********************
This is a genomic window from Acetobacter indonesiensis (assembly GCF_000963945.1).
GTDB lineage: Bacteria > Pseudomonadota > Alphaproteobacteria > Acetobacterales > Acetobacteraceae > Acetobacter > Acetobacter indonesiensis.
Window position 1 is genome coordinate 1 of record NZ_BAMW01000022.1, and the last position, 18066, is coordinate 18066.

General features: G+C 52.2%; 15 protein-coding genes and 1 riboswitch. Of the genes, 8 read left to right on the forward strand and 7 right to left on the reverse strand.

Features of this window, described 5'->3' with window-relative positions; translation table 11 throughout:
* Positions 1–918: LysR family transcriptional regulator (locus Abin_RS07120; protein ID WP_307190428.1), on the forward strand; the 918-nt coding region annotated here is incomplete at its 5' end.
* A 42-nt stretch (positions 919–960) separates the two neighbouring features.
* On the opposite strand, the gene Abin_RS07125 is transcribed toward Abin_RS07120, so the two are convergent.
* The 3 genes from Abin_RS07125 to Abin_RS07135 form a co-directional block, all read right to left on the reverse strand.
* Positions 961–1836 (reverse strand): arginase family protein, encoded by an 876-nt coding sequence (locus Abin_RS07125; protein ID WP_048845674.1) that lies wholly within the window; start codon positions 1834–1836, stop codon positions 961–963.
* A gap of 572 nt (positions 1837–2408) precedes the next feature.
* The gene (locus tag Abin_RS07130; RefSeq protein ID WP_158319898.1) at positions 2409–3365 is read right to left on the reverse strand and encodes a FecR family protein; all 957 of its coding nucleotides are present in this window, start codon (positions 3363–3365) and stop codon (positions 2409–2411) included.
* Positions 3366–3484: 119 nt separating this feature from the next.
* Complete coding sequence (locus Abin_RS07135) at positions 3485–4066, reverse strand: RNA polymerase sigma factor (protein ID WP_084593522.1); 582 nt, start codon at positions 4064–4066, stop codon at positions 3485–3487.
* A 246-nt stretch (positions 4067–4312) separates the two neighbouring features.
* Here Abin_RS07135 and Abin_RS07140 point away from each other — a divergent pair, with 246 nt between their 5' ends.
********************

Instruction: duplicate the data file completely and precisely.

This is a genomic window from Acetobacter indonesiensis (assembly GCF_000963945.1).
GTDB lineage: Bacteria > Pseudomonadota > Alphaproteobacteria > Acetobacterales > Acetobacteraceae > Acetobacter > Acetobacter indonesiensis.
Window position 1 is genome coordinate 1 of record NZ_BAMW01000022.1, and the last position, 18066, is coordinate 18066.

General features: G+C 52.2%; 15 protein-coding genes and 1 riboswitch. Of the genes, 8 read left to right on the forward strand and 7 right to left on the reverse strand.

Features of this window, described 5'->3' with window-relative positions; translation table 11 throughout:
* Positions 1–918: LysR family transcriptional regulator (locus Abin_RS07120; protein ID WP_307190428.1), on the forward strand; the 918-nt coding region annotated here is incomplete at its 5' end.
* A 42-nt stretch (positions 919–960) separates the two neighbouring features.
* On the opposite strand, the gene Abin_RS07125 is transcribed toward Abin_RS07120, so the two are convergent.
* The 3 genes from Abin_RS07125 to Abin_RS07135 form a co-directional block, all read right to left on the reverse strand.
* Positions 961–1836 (reverse strand): arginase family protein, encoded by an 876-nt coding sequence (locus Abin_RS07125; protein ID WP_048845674.1) that lies wholly within the window; start codon positions 1834–1836, stop codon positions 961–963.
* A gap of 572 nt (positions 1837–2408) precedes the next feature.
* The gene (locus tag Abin_RS07130; RefSeq protein ID WP_158319898.1) at positions 2409–3365 is read right to left on the reverse strand and encodes a FecR family protein; all 957 of its coding nucleotides are present in this window, start codon (positions 3363–3365) and stop codon (positions 2409–2411) included.
* Positions 3366–3484: 119 nt separating this feature from the next.
* Complete coding sequence (locus Abin_RS07135) at positions 3485–4066, reverse strand: RNA polymerase sigma factor (protein ID WP_084593522.1); 582 nt, start codon at positions 4064–4066, stop codon at positions 3485–3487.
* A 246-nt stretch (positions 4067–4312) separates the two neighbouring features.
* Here Abin_RS07135 and Abin_RS07140 point away from each other — a divergent pair, with 246 nt between their 5' ends.